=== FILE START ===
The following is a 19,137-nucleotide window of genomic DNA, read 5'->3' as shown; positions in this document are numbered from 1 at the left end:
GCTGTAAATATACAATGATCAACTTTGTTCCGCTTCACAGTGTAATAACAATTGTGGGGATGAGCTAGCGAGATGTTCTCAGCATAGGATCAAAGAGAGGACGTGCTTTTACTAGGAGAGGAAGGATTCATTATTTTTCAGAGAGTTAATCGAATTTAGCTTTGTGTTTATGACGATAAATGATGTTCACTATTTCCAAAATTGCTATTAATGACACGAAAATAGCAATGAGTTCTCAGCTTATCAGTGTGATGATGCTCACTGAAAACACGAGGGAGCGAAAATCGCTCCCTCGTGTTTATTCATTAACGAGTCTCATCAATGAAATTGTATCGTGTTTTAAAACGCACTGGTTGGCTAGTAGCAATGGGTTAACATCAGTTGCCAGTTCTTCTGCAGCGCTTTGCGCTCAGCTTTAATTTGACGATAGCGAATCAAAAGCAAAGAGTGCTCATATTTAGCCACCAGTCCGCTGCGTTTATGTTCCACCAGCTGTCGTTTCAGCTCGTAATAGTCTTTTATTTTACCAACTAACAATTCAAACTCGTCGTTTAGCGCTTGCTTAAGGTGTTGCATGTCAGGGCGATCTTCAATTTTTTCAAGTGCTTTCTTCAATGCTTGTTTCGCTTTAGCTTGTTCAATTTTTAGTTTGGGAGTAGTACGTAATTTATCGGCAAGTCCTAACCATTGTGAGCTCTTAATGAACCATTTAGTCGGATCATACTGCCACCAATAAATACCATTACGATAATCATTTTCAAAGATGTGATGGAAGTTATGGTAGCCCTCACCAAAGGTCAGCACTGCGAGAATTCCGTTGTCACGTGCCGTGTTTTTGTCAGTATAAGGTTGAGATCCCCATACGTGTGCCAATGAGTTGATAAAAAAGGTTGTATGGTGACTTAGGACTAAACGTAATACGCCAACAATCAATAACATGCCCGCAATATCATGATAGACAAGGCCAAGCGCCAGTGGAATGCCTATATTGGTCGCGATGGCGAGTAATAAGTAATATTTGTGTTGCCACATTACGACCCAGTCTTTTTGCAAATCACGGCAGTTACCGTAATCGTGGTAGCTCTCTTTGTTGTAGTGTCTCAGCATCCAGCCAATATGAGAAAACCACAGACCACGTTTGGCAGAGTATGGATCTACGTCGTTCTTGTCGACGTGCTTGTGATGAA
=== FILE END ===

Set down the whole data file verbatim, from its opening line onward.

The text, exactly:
The following is a 19,137-nucleotide window of genomic DNA, read 5'->3' as shown; positions in this document are numbered from 1 at the left end:
GCTGTAAATATACAATGATCAACTTTGTTCCGCTTCACAGTGTAATAACAATTGTGGGGATGAGCTAGCGAGATGTTCTCAGCATAGGATCAAAGAGAGGACGTGCTTTTACTAGGAGAGGAAGGATTCATTATTTTTCAGAGAGTTAATCGAATTTAGCTTTGTGTTTATGACGATAAATGATGTTCACTATTTCCAAAATTGCTATTAATGACACGAAAATAGCAATGAGTTCTCAGCTTATCAGTGTGATGATGCTCACTGAAAACACGAGGGAGCGAAAATCGCTCCCTCGTGTTTATTCATTAACGAGTCTCATCAATGAAATTGTATCGTGTTTTAAAACGCACTGGTTGGCTAGTAGCAATGGGTTAACATCAGTTGCCAGTTCTTCTGCAGCGCTTTGCGCTCAGCTTTAATTTGACGATAGCGAATCAAAAGCAAAGAGTGCTCATATTTAGCCACCAGTCCGCTGCGTTTATGTTCCACCAGCTGTCGTTTCAGCTCGTAATAGTCTTTTATTTTACCAACTAACAATTCAAACTCGTCGTTTAGCGCTTGCTTAAGGTGTTGCATGTCAGGGCGATCTTCAATTTTTTCAAGTGCTTTCTTCAATGCTTGTTTCGCTTTAGCTTGTTCAATTTTTAGTTTGGGAGTAGTACGTAATTTATCGGCAAGTCCTAACCATTGTGAGCTCTTAATGAACCATTTAGTCGGATCATACTGCCACCAATAAATACCATTACGATAATCATTTTCAAAGATGTGATGGAAGTTATGGTAGCCCTCACCAAAGGTCAGCACTGCGAGAATTCCGTTGTCACGTGCCGTGTTTTTGTCAGTATAAGGTTGAGATCCCCATACGTGTGCCAATGAGTTGATAAAAAAGGTTGTATGGTGACTTAGGACTAAACGTAATACGCCAACAATCAATAACATGCCCGCAATATCATGATAGACAAGGCCAAGCGCCAGTGGAATGCCTATATTGGTCGCGATGGCGAGTAATAAGTAATATTTGTGTTGCCACATTACGACCCAGTCTTTTTGCAAATCACGGCAGTTACCGTAATCGTGGTAGCTCTCTTTGTTGTAGTGTCTCAGCATCCAGCCAATATGAGAAAACCACAGACCACGTTTGGCAGAGTATGGATCTACGTCGTTCTTGTCGACGTGCTTGTGATGAA